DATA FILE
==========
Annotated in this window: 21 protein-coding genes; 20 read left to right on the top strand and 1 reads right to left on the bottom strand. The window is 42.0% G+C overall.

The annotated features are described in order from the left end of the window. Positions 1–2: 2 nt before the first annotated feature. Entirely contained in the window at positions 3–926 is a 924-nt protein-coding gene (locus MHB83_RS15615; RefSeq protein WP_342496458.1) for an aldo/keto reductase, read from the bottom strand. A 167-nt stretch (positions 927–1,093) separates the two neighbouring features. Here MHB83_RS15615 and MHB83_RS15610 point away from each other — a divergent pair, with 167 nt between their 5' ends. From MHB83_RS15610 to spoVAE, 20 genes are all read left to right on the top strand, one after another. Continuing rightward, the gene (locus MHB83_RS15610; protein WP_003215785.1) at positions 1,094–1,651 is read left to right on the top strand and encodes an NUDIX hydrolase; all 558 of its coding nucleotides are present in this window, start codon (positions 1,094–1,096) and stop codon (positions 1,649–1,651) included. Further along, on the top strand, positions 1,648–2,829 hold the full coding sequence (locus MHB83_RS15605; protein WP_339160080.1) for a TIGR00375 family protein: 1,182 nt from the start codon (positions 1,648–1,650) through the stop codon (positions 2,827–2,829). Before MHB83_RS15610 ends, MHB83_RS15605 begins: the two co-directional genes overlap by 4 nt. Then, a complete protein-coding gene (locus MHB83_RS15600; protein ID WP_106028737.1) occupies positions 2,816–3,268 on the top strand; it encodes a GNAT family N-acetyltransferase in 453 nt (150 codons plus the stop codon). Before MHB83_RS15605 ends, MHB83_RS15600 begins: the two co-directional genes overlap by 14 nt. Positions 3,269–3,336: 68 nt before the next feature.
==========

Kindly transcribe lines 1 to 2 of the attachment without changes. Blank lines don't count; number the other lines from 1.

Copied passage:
Annotated in this window: 21 protein-coding genes; 20 read left to right on the top strand and 1 reads right to left on the bottom strand. The window is 42.0% G+C overall.

The annotated features are described in order from the left end of the window. Positions 1–2: 2 nt before the first annotated feature. Entirely contained in the window at positions 3–926 is a 924-nt protein-coding gene (locus MHB83_RS15615; RefSeq protein WP_342496458.1) for an aldo/keto reductase, read from the bottom strand. A 167-nt stretch (positions 927–1,093) separates the two neighbouring features. Here MHB83_RS15615 and MHB83_RS15610 point away from each other — a divergent pair, with 167 nt between their 5' ends. From MHB83_RS15610 to spoVAE, 20 genes are all read left to right on the top strand, one after another. Continuing rightward, the gene (locus MHB83_RS15610; protein WP_003215785.1) at positions 1,094–1,651 is read left to right on the top strand and encodes an NUDIX hydrolase; all 558 of its coding nucleotides are present in this window, start codon (positions 1,094–1,096) and stop codon (positions 1,649–1,651) included. Further along, on the top strand, positions 1,648–2,829 hold the full coding sequence (locus MHB83_RS15605; protein WP_339160080.1) for a TIGR00375 family protein: 1,182 nt from the start codon (positions 1,648–1,650) through the stop codon (positions 2,827–2,829). Before MHB83_RS15610 ends, MHB83_RS15605 begins: the two co-directional genes overlap by 4 nt. Then, a complete protein-coding gene (locus MHB83_RS15600; protein ID WP_106028737.1) occupies positions 2,816–3,268 on the top strand; it encodes a GNAT family N-acetyltransferase in 453 nt (150 codons plus the stop codon). Before MHB83_RS15605 ends, MHB83_RS15600 begins: the two co-directional genes overlap by 14 nt. Positions 3,269–3,336: 68 nt before the next feature.